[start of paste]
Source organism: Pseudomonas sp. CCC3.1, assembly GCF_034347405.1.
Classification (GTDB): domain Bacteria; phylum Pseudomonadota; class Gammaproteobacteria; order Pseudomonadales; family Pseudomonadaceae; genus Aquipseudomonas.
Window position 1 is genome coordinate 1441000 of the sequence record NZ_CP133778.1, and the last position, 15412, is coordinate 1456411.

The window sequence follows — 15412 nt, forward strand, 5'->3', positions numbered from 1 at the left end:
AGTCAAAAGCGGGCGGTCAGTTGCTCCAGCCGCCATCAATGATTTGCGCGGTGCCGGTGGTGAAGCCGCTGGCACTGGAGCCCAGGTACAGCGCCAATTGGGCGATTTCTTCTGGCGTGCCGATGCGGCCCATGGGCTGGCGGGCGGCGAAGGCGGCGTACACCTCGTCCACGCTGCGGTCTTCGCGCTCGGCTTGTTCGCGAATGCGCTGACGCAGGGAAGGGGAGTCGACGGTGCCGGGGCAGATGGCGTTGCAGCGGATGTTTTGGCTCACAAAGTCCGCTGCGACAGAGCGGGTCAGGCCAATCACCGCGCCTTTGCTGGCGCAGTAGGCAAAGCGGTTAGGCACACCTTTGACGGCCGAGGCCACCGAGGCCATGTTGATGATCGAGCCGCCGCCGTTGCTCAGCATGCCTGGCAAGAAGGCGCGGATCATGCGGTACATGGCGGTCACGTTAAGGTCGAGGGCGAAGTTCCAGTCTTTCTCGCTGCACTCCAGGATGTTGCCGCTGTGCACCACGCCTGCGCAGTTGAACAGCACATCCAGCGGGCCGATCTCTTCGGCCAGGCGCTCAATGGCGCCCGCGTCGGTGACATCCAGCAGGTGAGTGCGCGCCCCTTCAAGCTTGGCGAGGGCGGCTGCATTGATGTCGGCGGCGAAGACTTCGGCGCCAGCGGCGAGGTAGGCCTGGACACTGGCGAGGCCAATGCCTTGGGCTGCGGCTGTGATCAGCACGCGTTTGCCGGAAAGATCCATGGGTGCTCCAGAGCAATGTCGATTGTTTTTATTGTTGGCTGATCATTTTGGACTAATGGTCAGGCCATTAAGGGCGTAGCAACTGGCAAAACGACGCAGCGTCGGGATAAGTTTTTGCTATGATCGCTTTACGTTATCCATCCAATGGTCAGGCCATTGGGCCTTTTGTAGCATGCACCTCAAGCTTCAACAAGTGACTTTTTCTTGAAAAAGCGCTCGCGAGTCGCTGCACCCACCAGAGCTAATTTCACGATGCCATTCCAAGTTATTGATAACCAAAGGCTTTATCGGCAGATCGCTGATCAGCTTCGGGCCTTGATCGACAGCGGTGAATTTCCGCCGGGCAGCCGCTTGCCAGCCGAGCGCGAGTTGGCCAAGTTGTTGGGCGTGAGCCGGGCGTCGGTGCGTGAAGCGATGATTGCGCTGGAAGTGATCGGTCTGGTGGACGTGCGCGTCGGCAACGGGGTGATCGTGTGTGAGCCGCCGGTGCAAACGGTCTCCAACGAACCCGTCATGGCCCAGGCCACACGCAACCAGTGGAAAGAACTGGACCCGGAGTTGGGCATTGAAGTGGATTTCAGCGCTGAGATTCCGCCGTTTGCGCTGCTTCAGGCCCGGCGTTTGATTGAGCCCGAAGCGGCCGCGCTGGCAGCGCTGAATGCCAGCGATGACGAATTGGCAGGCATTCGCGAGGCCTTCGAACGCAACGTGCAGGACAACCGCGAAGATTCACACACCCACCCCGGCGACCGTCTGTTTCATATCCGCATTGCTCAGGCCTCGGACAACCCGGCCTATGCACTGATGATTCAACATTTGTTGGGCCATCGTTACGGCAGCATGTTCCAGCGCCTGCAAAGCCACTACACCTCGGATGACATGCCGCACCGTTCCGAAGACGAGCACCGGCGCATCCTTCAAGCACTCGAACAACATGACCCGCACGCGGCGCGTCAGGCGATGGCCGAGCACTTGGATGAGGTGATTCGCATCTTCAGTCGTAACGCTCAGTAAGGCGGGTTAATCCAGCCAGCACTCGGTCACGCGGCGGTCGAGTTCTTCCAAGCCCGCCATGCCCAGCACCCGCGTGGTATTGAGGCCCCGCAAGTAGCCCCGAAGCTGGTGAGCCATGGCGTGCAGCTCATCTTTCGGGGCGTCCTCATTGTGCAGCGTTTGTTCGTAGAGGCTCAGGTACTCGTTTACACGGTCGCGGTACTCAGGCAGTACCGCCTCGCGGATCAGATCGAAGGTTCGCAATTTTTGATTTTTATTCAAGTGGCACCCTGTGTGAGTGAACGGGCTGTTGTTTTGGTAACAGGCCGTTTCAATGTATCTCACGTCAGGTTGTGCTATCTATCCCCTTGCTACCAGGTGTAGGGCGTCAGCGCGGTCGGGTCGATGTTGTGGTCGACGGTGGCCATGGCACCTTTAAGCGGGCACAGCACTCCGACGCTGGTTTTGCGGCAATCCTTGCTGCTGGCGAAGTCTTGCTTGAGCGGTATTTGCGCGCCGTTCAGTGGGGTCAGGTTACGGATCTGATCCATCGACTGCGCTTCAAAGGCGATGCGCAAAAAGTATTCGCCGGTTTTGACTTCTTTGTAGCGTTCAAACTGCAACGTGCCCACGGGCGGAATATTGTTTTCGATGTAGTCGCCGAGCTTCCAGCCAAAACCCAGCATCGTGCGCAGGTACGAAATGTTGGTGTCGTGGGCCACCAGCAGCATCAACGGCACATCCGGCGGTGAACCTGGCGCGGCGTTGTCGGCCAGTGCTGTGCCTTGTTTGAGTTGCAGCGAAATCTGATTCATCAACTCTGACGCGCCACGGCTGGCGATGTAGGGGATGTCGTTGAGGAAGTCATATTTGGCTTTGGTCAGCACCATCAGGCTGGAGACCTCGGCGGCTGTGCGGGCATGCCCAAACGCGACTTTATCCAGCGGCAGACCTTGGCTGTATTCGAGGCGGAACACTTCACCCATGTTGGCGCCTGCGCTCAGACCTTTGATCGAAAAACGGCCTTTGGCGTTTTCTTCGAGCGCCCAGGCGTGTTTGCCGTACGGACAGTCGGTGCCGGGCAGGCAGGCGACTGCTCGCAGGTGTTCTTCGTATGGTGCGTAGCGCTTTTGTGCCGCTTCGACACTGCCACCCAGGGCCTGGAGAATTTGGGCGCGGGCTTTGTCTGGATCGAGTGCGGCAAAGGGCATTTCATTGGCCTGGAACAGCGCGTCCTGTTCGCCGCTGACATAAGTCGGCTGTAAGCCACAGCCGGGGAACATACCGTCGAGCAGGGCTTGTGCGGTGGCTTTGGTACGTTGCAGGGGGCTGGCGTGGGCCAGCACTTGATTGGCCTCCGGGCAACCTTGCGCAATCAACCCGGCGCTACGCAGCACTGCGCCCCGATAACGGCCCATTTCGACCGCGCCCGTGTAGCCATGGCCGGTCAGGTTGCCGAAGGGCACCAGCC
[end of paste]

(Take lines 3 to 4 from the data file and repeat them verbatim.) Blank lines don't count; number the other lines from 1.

Window position 1 is genome coordinate 1441000 of the sequence record NZ_CP133778.1, and the last position, 15412, is coordinate 1456411.

The window sequence follows — 15412 nt, forward strand, 5'->3', positions numbered from 1 at the left end: